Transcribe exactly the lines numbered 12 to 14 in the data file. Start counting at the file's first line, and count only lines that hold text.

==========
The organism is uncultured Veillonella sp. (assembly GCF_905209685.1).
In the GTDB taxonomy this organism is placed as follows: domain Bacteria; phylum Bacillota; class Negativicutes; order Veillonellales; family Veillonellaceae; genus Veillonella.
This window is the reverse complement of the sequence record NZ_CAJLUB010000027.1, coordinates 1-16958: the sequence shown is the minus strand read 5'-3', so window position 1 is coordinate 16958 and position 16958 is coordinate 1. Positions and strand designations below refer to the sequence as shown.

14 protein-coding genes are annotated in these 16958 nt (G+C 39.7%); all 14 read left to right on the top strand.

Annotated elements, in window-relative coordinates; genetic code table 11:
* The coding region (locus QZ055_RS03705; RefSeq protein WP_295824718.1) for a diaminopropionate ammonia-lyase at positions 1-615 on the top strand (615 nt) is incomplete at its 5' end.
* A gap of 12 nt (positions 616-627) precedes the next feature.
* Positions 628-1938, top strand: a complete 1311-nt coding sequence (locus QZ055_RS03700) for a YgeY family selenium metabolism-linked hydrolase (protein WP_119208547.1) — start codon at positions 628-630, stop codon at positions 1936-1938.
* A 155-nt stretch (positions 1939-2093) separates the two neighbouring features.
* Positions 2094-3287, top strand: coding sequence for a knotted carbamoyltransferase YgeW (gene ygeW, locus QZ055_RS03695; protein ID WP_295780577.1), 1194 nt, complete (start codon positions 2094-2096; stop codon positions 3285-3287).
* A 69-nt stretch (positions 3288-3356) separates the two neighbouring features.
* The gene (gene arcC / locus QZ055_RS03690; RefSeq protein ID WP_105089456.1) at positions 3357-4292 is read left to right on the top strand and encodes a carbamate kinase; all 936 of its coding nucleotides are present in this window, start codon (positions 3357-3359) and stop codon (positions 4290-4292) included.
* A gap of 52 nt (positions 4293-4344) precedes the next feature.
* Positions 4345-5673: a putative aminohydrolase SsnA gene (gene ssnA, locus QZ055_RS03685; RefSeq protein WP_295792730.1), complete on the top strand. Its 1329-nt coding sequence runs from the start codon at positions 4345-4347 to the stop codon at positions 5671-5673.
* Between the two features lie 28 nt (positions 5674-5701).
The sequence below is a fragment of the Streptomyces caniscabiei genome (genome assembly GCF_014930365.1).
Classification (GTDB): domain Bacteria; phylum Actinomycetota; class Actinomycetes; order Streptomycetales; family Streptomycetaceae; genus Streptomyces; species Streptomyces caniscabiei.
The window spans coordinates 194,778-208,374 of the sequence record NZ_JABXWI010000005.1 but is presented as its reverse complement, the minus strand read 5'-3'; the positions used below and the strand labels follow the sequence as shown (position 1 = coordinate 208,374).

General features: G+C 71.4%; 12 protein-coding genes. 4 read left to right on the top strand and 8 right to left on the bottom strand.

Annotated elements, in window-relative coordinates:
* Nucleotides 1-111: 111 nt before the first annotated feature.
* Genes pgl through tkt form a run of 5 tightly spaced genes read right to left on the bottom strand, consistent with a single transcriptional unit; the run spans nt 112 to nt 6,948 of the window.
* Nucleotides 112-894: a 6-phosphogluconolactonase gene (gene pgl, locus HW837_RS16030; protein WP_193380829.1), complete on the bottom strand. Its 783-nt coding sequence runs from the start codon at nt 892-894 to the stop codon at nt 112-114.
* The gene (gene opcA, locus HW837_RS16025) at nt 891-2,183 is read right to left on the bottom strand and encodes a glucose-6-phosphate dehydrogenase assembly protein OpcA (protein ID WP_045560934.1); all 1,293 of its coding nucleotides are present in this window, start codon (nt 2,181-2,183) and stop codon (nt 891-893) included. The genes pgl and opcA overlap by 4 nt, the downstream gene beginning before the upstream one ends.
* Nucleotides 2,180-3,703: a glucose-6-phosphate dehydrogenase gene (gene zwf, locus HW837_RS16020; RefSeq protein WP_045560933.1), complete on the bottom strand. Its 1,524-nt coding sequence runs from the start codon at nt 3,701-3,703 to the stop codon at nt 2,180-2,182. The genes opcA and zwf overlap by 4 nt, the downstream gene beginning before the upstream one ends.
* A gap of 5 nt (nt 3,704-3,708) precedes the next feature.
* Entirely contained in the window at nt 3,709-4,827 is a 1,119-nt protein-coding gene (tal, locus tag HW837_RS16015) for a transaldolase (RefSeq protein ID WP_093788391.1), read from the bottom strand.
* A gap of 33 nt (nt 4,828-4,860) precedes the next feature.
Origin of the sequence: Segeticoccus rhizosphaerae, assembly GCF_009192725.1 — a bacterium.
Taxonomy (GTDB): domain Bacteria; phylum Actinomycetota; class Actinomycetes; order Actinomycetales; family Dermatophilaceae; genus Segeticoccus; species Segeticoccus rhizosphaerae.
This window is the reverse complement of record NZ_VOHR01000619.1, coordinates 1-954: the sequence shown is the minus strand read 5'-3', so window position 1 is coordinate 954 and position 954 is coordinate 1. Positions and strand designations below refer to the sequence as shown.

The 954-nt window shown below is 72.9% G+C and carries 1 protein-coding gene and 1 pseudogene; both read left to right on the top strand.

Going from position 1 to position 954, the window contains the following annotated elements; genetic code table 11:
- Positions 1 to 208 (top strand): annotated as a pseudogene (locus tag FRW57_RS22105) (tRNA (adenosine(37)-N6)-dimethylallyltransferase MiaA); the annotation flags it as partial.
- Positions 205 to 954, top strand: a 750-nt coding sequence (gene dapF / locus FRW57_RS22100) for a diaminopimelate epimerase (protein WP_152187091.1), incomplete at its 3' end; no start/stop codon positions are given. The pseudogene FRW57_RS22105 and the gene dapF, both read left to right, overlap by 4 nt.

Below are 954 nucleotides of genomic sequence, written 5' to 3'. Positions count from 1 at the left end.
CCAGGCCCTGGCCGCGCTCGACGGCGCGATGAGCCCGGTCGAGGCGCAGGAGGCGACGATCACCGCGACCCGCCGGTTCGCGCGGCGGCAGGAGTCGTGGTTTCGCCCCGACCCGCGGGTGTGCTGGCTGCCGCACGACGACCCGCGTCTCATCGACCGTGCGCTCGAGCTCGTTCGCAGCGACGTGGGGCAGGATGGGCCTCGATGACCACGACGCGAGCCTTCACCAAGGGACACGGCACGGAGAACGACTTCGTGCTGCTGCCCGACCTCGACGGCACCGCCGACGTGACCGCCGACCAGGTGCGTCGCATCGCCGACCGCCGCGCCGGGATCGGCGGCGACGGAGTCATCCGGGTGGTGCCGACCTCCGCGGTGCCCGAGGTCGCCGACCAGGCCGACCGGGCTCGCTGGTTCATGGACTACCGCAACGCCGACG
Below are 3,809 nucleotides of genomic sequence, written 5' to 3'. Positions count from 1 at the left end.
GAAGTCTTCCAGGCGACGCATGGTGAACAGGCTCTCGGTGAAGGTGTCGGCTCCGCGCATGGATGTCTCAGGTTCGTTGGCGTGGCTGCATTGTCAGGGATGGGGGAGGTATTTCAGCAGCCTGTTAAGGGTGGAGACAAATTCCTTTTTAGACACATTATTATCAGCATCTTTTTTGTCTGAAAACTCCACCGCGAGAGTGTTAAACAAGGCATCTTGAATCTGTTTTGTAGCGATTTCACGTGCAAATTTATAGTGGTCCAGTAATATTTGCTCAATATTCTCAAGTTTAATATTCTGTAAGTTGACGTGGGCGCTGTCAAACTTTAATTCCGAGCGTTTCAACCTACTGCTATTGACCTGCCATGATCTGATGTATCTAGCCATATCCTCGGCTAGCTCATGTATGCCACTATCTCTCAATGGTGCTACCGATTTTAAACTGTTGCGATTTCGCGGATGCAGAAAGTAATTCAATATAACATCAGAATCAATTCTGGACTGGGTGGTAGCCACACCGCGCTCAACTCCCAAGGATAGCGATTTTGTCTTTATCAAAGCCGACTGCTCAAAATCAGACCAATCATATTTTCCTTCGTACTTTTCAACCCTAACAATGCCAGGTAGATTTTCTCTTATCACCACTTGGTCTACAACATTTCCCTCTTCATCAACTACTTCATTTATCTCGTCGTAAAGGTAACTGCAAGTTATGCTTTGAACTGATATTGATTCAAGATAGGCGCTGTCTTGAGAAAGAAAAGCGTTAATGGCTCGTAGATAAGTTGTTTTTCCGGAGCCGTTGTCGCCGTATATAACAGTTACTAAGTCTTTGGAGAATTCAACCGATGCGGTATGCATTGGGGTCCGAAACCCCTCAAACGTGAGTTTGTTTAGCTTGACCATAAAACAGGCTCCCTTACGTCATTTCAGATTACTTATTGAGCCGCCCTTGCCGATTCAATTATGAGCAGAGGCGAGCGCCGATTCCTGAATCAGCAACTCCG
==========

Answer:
* The gene (gene arcC / locus QZ055_RS03690; RefSeq protein ID WP_105089456.1) at positions 3357-4292 is read left to right on the top strand and encodes a carbamate kinase; all 936 of its coding nucleotides are present in this window, start codon (positions 3357-3359) and stop codon (positions 4290-4292) included.
* A gap of 52 nt (positions 4293-4344) precedes the next feature.
* Positions 4345-5673: a putative aminohydrolase SsnA gene (gene ssnA, locus QZ055_RS03685; RefSeq protein WP_295792730.1), complete on the top strand. Its 1329-nt coding sequence runs from the start codon at positions 4345-4347 to the stop codon at positions 5671-5673.